Clare, de (DNB00)
CLARE, de, Family of. The powerful and illustrious family of De Clare, 'a house which played so great a part alike in England, Wales, and Ireland' (Freeman, Norm. Conq. v. 212), descended directly from Count Godfrey, the eldest of the illegitimate sons of Richard the Fearless, duke of Normandy (Cont. Will. Jum. viii. 87). To him was given, says Ordericus (iii. 340), Brionne cum toto comitatu, but, according to William of Jumièges and his continuator (iv. 18, viii. 37), the Comté of Eu. His son Gilbert inherited Brionne (Ord. Vit. iii. 340), and tested, as 'Brioncensis comes,' the foundation charter of the abbey of Bee, whose founder, Herluin, was his vassal. William of Jumidges, however, styles him Count of Eu ('comes Ocensis') at his death (vii. 2), the Comté he states, having passed at his father's death to his uncle William, but being eventually recovered by him (iv. 18). On this point Stapleton (i. Ivi) may be consulted, but with caution, for his version is confused. Count Gilbert was one of the guardians (Will. Jum. vii. 2) to whom the young duke was conunitted by his father (1036), but was assassinated in 1039 or 1040 (ib.) Thereupon his two young sons fled, with their guardians, to Baldwin of Flanders (Ord. Vtt. iii. 340). The marriage of the Conaueror with Baldwin's daughter restored the exiles to Normandy, where William took them into high favour, and assigned to Richard Bienfaite and Orbec, and to Baldwin Le Sap and Meules (ib.) Ordericus (ii. 121) mentions the two brothers as among the leading men in Normandy on the eve of the conquest.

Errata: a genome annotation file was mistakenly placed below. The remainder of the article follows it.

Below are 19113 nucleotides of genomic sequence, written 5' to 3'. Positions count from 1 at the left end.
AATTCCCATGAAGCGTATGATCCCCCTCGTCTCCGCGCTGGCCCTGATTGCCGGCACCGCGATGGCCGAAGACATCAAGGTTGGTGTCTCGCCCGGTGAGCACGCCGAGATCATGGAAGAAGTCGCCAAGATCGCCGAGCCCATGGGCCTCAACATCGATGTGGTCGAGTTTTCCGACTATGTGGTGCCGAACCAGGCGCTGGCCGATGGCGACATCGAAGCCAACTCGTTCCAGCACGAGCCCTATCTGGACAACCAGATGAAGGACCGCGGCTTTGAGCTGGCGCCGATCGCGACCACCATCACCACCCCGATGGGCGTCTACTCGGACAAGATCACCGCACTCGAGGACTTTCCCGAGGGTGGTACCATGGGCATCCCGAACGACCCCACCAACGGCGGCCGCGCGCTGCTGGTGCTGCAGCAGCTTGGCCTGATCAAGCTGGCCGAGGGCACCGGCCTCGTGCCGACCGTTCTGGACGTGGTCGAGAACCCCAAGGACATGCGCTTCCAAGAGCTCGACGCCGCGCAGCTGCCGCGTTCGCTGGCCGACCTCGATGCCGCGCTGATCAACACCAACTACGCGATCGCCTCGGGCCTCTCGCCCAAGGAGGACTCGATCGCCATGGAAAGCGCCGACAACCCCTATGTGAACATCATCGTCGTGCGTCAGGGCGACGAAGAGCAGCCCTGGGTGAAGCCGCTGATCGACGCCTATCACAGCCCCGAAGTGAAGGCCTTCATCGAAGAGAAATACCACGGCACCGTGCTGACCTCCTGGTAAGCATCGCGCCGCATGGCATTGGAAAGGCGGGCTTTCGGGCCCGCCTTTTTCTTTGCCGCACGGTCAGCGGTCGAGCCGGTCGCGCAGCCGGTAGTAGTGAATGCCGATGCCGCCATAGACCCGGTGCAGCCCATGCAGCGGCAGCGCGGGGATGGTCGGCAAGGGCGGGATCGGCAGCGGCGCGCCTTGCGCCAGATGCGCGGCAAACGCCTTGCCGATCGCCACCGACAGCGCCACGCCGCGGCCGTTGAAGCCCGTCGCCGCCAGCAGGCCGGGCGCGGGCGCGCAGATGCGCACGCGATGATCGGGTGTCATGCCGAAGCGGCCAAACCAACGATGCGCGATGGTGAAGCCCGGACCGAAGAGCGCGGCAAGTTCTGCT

Both brothers were in attendance on their kinsman during his conquest of England. The one, as Baldwin de Meules, was left in charge of Exeter on its submission (1068), and made sheriff of Devonshire. Large estates in Devonshire and Somersetshire are entered to him in Domesday as 'Baldwin of Exeter' or 'Baldwin the Sheriff.' His brother Richard [see Clare, Richard de (d. 1090?)] was the founder of the family of De Clare. Their surname, which they derived from their chief lordship, the castle and honour of Clare, was not definitely adopted for some two or three generations, and tnis, with the fact that several members of the family bore the same christian names, has plunged the history of the earlier generations into almost inextricable confusion. Dugdale is perhaps the chief offender, but, as Mr. Planché rightly observed, 'the pedigree of the Clares as set down by the genealogists, both ancient and modern, bristles with errors, contradictions, and unauthorised assertions' (p. 150). His own paper (Journ, Arch. Assoc. xxvi. 150 et seq.), so far as it goes, contains probably the best version, that of Mr. Clark on 'The Lords of Morgan' (Arch. Journ. xxxv. 325) beings though later, more erroneous. Mr. Ormerod also, in his 'Strigulensia,' and Mr. Marsh, in his 'Chepstow Castle,' examined the subject, the latter treating it in great detail.